The United States has officially recognised the Pacific nations of Cook Islands and Niue, President Joe Biden announced, as he hosted regional leaders in a bid to wrest influence from China.
The announcement came at the start of a summit with the 18-member Pacific Islands Forum, where US officials said the president was confirming a more assertive American stance in the region.
Mr Biden said in statements that Washington recognised the Cook Islands and Niue as "sovereign and independent" states and would establish diplomatic relations with both.
The move would help maintain a "free and open Indo-Pacific region," he added.
President Biden said that the deals to recognise the two nations would also help curb illegal fishing, deal with climate change in a vulnerable region and boost economic growth.
The Cook Islands and Niue together have fewer than 20,000 inhabitants but constitute a sprawling economic zone in the South Pacific.
Both are self-governing nations in "free association" with New Zealand, meaning that their foreign and defence policies are in varying degrees linked to Wellington.
After decades of being treated as a relative backwater, the South Pacific has become an important arena for competition between the US and an increasingly assertive China.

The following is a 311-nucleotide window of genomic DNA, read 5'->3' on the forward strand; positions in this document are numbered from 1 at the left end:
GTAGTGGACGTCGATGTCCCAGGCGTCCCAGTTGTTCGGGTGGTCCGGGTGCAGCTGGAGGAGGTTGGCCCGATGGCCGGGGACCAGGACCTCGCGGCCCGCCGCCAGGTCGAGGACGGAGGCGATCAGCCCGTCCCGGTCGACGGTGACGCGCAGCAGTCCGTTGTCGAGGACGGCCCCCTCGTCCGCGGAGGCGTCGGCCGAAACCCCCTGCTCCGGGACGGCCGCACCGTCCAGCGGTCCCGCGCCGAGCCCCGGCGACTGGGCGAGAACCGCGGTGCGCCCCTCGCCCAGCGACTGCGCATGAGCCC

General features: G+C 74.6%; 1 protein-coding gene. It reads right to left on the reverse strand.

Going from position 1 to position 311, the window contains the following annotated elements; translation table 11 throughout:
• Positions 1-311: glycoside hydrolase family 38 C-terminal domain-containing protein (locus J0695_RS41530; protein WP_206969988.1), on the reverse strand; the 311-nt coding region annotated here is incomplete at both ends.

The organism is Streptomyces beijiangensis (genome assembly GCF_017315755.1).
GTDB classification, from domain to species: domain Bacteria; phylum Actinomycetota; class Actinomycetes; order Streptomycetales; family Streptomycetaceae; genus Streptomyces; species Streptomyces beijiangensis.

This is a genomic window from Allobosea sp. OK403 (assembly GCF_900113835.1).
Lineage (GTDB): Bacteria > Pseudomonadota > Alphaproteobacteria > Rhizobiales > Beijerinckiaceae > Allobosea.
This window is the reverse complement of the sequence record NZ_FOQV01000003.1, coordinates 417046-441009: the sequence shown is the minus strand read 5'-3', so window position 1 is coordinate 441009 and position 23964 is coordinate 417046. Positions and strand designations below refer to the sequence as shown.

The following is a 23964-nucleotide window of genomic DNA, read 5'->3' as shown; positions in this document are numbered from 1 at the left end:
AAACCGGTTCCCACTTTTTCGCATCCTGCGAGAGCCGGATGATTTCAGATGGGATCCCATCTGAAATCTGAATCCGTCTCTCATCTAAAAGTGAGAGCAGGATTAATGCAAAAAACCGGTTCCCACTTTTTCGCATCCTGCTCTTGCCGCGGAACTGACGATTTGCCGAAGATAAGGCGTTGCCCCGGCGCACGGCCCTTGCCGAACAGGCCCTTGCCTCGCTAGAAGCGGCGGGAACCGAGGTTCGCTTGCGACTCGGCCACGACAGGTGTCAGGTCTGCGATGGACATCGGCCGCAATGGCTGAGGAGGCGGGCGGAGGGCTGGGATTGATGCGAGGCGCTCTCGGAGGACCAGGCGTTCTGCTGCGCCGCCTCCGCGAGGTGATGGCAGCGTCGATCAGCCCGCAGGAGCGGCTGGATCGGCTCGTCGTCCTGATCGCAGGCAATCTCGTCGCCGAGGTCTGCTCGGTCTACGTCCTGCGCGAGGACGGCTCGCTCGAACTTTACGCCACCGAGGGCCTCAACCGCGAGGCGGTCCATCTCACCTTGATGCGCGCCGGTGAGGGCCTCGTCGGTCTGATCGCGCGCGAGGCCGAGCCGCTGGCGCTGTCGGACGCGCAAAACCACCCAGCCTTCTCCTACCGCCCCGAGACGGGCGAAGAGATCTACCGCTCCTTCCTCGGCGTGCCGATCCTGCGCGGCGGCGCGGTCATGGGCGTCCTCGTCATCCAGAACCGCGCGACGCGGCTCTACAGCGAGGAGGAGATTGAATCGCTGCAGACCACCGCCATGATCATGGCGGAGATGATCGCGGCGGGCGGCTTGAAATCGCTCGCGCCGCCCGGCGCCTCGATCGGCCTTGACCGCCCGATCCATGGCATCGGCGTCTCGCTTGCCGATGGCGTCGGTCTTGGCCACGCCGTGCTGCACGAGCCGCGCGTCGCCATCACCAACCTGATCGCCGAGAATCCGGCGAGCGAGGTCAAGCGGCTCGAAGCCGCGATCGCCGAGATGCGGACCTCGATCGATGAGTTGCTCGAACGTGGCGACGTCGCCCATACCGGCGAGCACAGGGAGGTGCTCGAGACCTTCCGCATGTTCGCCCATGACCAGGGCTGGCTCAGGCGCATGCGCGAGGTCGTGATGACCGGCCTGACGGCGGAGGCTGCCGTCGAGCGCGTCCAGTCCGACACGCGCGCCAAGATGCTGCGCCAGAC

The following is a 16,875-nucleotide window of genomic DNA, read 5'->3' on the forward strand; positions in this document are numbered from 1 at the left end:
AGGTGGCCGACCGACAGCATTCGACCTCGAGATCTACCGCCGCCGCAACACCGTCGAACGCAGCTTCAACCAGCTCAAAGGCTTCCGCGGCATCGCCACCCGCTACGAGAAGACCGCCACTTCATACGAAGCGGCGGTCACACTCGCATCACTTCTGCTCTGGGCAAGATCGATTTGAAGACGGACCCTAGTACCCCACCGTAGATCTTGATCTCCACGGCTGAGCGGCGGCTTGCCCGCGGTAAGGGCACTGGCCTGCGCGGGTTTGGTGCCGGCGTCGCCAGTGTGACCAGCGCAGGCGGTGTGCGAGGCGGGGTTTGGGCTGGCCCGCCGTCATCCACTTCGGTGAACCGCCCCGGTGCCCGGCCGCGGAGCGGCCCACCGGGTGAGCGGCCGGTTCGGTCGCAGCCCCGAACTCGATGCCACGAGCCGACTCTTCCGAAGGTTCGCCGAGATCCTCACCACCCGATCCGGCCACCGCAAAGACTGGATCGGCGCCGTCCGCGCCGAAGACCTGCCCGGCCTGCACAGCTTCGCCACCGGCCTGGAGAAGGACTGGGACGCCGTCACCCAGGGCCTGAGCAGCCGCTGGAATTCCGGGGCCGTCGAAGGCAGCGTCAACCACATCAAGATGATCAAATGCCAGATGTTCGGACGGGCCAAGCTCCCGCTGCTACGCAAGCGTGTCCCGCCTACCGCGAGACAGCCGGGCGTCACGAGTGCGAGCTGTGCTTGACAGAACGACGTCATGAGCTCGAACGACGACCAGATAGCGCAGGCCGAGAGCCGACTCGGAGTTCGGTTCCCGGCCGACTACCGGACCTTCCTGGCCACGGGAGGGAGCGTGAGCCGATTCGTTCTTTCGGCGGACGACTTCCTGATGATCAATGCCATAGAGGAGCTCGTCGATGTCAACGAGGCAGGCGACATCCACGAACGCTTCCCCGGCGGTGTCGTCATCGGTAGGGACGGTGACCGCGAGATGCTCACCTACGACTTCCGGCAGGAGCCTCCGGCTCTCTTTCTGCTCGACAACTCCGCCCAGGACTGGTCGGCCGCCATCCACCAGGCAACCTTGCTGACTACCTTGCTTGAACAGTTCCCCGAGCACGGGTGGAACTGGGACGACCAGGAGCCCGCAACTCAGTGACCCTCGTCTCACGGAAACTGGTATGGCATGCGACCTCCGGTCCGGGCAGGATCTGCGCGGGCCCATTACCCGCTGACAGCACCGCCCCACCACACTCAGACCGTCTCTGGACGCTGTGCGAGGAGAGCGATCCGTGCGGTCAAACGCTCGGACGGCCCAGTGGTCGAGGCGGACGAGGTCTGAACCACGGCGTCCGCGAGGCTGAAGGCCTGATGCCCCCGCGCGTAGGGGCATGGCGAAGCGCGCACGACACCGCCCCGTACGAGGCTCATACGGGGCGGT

China has ramped up its economic, political and military footprint in the strategic ocean region.
There is "no question that there is some role that the PRC has played in all this," a senior White House official said, referring to China by the abbreviation of its formal name.
China's "assertiveness and influence, including in this region, has been a factor that requires us to sustain our strategic focus."
The forum brings together states and territories scattered across the Pacific Ocean, from Australia to sparsely populated micro-states and archipelagos.
But China's influence will be felt through the absence of the prime minister of the Solomon Islands, now closely aligned with Beijing.
Manasseh Sogavare, who was in New York last week to attend the United Nations General Assembly, did not extend his stay in the United States.
"We're disappointed that he's chosen not to come to this very special summit," another White House official said.
Mr Biden had been due to follow up last year's inaugural summit with a meeting of Pacific leaders this May, in Papua New Guinea.
However, he cut short an Asia trip and returned stateside to address a debt-ceiling crisis.
For the Washington summit, the White House prepared a full programme, beginning with an American football match yesterday.
The leaders travelled by train to Baltimore, where they were guests of honor at an NFL game between the city's Ravens and the Indianapolis Colts.
Today's agenda features meetings and a lunch with President Biden.
Tomorrow, the leaders will meet with top officials on climate and the economy, and spend time with US politicians.